CT: What were the biggest unmet needs that were reported?
BURG: Over a third of the respondents mentioned difficult physical health needs. Those included pain, fatigue and sexual and functional impairments. We also noted financial issues and mental health issues, including what we categorize as personal control problems, which is not feeling like you have autonomy, or the ability to return to life as it was before cancer.

CT: Were there differences between older and younger patients?
BURG: Older patients seem to have fewer unmet needs than younger ones, and I would speculate that older survivors may have competing needs from other chronic conditions relative to aging and that perhaps the cancer-related condition takes a back seat. It’s also possible that older people are less informed about cancer-related side effects and perhaps don’t identify their problems as being related to their cancer treatments. But that’s speculation.

CT: Do you think there has been more emphasis on survivorship research recently?
BURG: Absolutely, but it’s not enough. We certainly are doing a much better job of looking at the issue, and I believe this type of research will continue because we have so many more survivors and people of older ages … who are really demanding more information.

CT: What steps are being taken to better meet the needs of cancer survivors?
BURG: The Institute of Medicine’s report that suggested that hospitals start offering survivorship care plans (which later became a CoC requirement) certainly is a step in the right direction.

There are also a few survivorship clinics that exist solely to follow cancer survivors beyond cancer treatment. For example, if you are being treated at the Moffitt Cancer Center in Tampa, Florida, you can come back and utilize their survivor clinic and see a primary care provider. That person knows about your cancer and treatment, and can probably do a better job of responding to cancer-related problems.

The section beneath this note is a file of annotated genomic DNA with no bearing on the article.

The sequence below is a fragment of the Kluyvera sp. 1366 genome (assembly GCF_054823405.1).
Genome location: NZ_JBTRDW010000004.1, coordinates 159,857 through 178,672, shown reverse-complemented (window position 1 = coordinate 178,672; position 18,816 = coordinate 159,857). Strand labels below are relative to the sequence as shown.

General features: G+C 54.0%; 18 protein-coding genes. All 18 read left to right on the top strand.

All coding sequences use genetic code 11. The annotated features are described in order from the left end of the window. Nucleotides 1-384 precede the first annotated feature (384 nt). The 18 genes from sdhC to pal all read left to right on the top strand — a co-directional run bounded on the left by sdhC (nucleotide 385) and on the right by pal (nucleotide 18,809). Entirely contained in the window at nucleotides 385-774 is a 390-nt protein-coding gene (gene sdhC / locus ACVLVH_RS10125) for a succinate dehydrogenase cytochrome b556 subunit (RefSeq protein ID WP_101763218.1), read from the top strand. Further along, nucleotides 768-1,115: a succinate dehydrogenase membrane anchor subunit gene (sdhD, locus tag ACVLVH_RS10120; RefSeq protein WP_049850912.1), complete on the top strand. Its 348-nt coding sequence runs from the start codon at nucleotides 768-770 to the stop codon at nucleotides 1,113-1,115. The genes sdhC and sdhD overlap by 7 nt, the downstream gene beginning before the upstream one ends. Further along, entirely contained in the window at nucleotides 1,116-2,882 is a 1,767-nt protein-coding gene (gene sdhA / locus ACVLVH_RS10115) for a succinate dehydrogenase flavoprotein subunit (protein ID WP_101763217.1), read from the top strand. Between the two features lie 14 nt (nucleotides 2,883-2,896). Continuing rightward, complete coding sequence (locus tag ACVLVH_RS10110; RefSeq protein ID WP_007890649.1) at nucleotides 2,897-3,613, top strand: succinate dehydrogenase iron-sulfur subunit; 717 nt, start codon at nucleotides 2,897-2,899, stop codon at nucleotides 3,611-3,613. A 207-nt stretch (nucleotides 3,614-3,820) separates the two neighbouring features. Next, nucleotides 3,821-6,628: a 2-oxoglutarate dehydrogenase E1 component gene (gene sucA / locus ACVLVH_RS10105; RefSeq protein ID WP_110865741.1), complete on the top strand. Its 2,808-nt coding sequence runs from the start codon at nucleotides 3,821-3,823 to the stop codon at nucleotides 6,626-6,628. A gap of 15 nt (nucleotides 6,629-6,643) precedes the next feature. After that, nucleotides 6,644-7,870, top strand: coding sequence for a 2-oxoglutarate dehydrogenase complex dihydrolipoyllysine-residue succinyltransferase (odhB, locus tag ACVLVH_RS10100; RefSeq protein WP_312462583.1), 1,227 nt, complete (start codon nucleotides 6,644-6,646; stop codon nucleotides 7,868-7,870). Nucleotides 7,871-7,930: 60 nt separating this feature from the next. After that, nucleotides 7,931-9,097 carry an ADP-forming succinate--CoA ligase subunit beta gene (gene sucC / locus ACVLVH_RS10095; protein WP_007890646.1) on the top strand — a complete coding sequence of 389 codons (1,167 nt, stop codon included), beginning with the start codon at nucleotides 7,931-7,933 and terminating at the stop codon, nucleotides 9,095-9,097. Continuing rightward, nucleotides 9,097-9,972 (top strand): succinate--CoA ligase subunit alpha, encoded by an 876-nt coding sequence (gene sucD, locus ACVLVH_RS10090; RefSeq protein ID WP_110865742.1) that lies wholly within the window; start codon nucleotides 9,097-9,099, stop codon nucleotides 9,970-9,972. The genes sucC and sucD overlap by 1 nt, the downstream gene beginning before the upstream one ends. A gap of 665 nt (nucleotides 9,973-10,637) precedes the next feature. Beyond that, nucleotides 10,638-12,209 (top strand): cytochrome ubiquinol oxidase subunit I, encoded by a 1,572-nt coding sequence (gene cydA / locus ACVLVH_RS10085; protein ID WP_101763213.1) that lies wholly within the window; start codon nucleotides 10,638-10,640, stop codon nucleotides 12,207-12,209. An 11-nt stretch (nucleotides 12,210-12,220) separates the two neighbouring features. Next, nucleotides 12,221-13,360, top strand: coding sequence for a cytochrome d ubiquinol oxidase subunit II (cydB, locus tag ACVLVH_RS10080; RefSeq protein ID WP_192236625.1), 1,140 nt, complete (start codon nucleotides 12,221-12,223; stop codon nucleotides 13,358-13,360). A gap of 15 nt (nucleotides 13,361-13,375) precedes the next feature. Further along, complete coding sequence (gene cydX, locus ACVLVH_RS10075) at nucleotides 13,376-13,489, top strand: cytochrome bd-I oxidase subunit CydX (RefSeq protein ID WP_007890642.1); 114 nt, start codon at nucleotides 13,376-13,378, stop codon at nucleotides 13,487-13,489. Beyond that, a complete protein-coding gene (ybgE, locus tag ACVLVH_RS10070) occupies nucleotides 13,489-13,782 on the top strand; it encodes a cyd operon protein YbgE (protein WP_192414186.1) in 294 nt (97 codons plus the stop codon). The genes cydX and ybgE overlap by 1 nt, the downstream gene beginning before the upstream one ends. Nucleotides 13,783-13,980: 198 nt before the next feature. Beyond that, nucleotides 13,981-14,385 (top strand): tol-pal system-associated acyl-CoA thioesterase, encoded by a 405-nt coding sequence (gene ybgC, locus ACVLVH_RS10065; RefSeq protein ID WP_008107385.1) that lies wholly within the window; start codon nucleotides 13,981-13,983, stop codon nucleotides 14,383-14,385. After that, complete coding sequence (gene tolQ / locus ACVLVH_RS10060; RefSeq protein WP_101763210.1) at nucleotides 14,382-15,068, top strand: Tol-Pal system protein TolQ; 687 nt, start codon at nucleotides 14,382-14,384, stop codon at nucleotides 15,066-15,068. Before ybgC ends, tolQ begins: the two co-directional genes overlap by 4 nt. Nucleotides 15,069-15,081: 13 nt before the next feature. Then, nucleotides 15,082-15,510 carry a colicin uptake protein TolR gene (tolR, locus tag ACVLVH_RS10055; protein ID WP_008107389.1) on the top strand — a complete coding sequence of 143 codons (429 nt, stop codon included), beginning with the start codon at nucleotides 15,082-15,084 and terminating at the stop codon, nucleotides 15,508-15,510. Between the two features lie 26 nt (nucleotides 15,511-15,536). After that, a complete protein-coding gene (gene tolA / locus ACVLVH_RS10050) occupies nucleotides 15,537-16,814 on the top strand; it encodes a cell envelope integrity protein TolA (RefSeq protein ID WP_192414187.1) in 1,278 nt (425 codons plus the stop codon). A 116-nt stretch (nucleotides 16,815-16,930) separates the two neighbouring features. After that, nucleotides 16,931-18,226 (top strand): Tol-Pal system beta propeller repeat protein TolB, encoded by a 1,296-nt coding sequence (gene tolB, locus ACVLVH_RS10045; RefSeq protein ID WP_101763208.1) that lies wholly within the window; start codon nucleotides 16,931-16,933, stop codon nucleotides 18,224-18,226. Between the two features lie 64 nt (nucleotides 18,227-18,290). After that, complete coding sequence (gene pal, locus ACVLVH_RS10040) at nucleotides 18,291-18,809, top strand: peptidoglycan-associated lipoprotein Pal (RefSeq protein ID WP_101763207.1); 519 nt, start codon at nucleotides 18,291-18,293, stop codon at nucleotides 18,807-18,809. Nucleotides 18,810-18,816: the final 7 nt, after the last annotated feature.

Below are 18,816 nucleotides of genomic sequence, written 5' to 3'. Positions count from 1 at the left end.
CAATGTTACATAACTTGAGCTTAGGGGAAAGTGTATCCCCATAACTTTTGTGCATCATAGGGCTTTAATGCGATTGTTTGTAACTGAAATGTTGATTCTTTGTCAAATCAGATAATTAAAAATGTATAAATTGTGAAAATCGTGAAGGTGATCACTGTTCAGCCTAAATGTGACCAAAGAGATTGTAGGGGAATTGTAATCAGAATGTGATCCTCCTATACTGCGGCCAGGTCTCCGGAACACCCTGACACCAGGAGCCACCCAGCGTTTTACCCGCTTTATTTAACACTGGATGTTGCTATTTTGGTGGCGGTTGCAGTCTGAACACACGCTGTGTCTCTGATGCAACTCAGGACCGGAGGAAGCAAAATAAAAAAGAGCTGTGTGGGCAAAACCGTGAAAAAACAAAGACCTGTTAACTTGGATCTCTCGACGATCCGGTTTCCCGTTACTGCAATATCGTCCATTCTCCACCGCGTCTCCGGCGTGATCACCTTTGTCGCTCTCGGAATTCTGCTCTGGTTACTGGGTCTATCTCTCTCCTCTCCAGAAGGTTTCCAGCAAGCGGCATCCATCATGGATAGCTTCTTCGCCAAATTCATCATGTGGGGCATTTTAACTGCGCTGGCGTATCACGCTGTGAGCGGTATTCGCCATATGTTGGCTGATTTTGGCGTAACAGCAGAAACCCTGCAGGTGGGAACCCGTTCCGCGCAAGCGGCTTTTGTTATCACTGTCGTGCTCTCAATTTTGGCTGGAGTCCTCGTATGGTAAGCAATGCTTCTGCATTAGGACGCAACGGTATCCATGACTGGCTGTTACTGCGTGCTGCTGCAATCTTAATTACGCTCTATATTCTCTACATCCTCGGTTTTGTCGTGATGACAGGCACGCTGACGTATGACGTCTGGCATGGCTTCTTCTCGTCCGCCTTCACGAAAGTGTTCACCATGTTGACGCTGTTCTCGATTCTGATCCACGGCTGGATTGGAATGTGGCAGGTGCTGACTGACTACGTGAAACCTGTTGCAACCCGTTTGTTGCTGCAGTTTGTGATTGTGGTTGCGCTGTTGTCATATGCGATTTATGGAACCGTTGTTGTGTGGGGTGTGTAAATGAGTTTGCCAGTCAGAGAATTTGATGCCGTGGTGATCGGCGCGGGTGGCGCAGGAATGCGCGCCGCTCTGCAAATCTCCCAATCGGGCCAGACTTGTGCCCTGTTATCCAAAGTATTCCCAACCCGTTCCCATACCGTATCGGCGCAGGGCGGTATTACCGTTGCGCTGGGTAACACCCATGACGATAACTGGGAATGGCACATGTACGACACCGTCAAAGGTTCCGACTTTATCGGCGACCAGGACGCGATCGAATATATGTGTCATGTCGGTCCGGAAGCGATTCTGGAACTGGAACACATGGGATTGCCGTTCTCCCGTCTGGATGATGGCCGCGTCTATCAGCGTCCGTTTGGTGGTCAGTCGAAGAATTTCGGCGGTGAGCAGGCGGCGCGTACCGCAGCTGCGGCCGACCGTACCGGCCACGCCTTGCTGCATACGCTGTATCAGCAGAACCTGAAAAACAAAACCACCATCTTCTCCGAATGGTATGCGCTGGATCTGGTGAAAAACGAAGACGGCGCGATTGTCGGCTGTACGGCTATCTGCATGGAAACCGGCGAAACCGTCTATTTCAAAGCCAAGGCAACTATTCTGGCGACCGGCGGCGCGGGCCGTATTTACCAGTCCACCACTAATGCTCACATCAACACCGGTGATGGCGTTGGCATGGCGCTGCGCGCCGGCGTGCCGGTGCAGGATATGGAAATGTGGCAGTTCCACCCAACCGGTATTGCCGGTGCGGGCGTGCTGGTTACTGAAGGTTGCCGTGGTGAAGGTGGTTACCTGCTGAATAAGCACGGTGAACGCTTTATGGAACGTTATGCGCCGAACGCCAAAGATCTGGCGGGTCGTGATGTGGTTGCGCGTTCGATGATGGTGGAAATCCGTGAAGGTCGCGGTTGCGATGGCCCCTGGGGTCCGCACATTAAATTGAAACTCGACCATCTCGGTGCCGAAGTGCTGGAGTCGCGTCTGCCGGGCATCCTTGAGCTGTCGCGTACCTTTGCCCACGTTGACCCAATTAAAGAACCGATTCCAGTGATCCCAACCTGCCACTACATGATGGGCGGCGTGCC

Also, the Affordable Care Act stipulates enhanced payment for facilities that offer patient-centered medical home models of care. The idea of this model is that all patients should be able to have access to primary care providers who offer a coordinated system of care that includes not only clinical care but also behavioral health care and all other aspects of care that a patient needs.

CT: What do you recommend for cancer survivors finishing treatment?
BURG: I would recommend they get their records, so they know the type of cancer, the stage, tumor characteristics and their treatments. In this way, when they get handed off to a primary care setting, they can give that information to their providers and demand that their history as a cancer survivor be part of their health care from that time forward.

At this point, you have to advocate for yourself to get these issues addressed. So self-advocacy is very important, and I think patient demand for services is really what’s going to make a major difference in changing the system of care.